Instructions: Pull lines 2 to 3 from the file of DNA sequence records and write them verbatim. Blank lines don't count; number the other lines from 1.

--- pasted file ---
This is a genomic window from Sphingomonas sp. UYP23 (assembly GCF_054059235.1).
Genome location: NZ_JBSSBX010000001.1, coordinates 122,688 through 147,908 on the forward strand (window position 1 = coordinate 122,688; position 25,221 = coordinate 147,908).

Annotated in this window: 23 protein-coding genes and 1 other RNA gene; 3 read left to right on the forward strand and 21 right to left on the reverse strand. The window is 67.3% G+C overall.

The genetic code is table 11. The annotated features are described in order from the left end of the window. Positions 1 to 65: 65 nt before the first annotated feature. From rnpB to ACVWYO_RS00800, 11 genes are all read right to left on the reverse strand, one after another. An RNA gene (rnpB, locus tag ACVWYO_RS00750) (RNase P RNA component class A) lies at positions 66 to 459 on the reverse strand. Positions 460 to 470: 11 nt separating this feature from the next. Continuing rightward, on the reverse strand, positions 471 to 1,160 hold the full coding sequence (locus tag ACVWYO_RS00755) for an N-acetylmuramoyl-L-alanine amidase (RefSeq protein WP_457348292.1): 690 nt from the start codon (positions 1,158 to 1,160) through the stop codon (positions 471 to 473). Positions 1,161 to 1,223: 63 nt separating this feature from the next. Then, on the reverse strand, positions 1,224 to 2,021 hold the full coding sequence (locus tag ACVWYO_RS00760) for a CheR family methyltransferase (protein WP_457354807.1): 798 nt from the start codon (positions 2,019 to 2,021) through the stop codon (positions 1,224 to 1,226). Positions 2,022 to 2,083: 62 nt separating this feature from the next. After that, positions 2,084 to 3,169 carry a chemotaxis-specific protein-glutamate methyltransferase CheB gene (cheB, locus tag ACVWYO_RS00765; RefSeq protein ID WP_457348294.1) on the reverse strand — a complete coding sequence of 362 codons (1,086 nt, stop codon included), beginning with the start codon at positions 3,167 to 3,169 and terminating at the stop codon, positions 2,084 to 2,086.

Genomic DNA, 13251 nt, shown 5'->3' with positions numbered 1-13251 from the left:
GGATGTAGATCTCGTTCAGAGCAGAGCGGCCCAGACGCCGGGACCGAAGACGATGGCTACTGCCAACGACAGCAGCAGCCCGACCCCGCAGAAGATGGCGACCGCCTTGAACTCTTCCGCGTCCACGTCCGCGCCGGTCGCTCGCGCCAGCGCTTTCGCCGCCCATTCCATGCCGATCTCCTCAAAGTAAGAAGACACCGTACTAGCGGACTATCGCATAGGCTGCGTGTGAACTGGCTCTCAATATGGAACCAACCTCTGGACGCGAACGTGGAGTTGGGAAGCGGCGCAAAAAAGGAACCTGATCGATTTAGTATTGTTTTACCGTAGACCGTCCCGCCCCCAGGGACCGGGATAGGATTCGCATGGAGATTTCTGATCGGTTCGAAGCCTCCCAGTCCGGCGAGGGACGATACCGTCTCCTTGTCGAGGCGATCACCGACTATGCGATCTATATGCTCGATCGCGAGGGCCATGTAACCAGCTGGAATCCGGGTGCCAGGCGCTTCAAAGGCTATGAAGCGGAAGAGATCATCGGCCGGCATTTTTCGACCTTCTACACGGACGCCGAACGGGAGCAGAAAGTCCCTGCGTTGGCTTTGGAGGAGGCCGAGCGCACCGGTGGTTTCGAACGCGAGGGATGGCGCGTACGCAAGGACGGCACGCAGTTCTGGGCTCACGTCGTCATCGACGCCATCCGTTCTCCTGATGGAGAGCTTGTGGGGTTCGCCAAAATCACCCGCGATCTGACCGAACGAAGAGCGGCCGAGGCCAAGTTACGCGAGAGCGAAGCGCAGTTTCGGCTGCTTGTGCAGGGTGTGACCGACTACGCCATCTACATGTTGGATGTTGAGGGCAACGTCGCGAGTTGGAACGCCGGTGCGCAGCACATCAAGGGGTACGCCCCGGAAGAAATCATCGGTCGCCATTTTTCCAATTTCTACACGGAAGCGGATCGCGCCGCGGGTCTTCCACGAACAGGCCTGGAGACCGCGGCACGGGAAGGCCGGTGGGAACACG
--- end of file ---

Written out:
Genome location: NZ_JBSSBX010000001.1, coordinates 122,688 through 147,908 on the forward strand (window position 1 = coordinate 122,688; position 25,221 = coordinate 147,908).

Annotated in this window: 23 protein-coding genes and 1 other RNA gene; 3 read left to right on the forward strand and 21 right to left on the reverse strand. The window is 67.3% G+C overall.